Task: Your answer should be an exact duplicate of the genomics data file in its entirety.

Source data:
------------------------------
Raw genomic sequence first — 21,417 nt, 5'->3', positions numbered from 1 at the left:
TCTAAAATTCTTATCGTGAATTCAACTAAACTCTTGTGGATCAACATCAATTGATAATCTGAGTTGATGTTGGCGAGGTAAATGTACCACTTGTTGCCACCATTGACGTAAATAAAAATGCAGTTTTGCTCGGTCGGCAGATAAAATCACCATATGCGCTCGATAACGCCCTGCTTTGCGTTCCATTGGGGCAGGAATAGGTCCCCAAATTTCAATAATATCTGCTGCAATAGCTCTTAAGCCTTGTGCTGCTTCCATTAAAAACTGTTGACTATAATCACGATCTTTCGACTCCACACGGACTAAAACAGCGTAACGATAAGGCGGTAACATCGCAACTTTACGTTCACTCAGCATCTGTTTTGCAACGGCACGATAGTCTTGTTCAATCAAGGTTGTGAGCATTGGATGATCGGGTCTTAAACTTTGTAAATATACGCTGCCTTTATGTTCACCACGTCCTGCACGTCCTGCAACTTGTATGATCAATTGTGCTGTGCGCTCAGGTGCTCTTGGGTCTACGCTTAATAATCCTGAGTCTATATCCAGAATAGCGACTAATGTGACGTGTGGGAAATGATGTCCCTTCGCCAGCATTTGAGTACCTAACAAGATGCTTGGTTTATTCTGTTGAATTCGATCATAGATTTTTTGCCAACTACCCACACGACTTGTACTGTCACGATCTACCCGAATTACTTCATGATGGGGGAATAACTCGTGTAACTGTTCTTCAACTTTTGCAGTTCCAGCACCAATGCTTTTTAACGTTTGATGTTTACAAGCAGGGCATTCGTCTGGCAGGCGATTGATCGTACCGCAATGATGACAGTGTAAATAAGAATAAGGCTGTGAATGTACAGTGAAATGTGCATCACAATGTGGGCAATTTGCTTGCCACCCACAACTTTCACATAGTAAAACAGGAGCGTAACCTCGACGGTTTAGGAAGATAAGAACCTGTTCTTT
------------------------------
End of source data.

Raw genomic sequence first — 21,417 nt, 5'->3', positions numbered from 1 at the left:
TCTAAAATTCTTATCGTGAATTCAACTAAACTCTTGTGGATCAACATCAATTGATAATCTGAGTTGATGTTGGCGAGGTAAATGTACCACTTGTTGCCACCATTGACGTAAATAAAAATGCAGTTTTGCTCGGTCGGCAGATAAAATCACCATATGCGCTCGATAACGCCCTGCTTTGCGTTCCATTGGGGCAGGAATAGGTCCCCAAATTTCAATAATATCTGCTGCAATAGCTCTTAAGCCTTGTGCTGCTTCCATTAAAAACTGTTGACTATAATCACGATCTTTCGACTCCACACGGACTAAAACAGCGTAACGATAAGGCGGTAACATCGCAACTTTACGTTCACTCAGCATCTGTTTTGCAACGGCACGATAGTCTTGTTCAATCAAGGTTGTGAGCATTGGATGATCGGGTCTTAAACTTTGTAAATATACGCTGCCTTTATGTTCACCACGTCCTGCACGTCCTGCAACTTGTATGATCAATTGTGCTGTGCGCTCAGGTGCTCTTGGGTCTACGCTTAATAATCCTGAGTCTATATCCAGAATAGCGACTAATGTGACGTGTGGGAAATGATGTCCCTTCGCCAGCATTTGAGTACCTAACAAGATGCTTGGTTTATTCTGTTGAATTCGATCATAGATTTTTTGCCAACTACCCACACGACTTGTACTGTCACGATCTACCCGAATTACTTCATGATGGGGGAATAACTCGTGTAACTGTTCTTCAACTTTTGCAGTTCCAGCACCAATGCTTTTTAACGTTTGATGTTTACAAGCAGGGCATTCGTCTGGCAGGCGATTGATCGTACCGCAATGATGACAGTGTAAATAAGAATAAGGCTGTGAATGTACAGTGAAATGTGCATCACAATGTGGGCAATTTGCTTGCCACCCACAACTTTCACATAGTAAAACAGGAGCGTAACCTCGACGGTTTAGGAAGATAAGAACCTGTTCTTT